Stocktake: Is the shoeshine indicator flashing red for stocks?

Day traders are not reflective of overall sentiment

The New York Stock Exchange. Photograph: Michael Nagle/Bloomberg

The New York Stock Exchange. Photograph: Michael Nagle/Bloomberg

 

Joe Kennedy reportedly said in 1929 that he knew it was time to get out of the market when the shoeshine boys were giving stock tips. Are we witnessing something similar today?

Ritholtz Wealth Management’s Michael Batnick last week reflected on the example of his plumber, who told him he had bought Kodak at $9 and sold it the following day at $20 because he “didn’t want to be greedy”.

The plumber, Batnick added, had $130,000 in the market, his portfolio consisting of high-flying stocks such as Tesla, Visa and Amazon, and admitted he had “no freaking clue what I’m doing”.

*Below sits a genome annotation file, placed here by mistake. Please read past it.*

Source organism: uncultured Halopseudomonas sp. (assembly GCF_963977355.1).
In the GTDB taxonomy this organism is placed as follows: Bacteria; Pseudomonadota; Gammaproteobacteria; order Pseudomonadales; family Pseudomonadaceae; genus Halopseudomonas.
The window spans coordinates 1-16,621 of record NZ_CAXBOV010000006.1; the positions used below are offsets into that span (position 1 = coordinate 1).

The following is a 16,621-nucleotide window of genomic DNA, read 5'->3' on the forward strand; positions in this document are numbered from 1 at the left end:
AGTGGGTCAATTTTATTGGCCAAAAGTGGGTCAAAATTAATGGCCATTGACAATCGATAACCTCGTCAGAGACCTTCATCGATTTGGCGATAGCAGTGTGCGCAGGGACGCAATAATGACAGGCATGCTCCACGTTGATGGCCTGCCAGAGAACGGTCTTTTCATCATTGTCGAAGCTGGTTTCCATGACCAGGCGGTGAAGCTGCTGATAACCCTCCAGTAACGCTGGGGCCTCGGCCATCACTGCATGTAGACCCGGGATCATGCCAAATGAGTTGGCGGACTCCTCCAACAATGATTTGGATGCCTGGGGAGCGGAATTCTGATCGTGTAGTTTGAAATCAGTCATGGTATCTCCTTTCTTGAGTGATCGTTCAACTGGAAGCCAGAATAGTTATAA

It’s a great story, but calling tops isn’t easy and anecdotal indicators aren’t reliable. Batnick notes contrarians were also laughing when actress Mila Kunis announced in 2013 that she was investing in stocks. Far from topping out, the bull market kept going for another seven years.

Yes, some people are doing crazy things right now, but the day traders aren’t reflective of overall sentiment – 2020 is not 1929.

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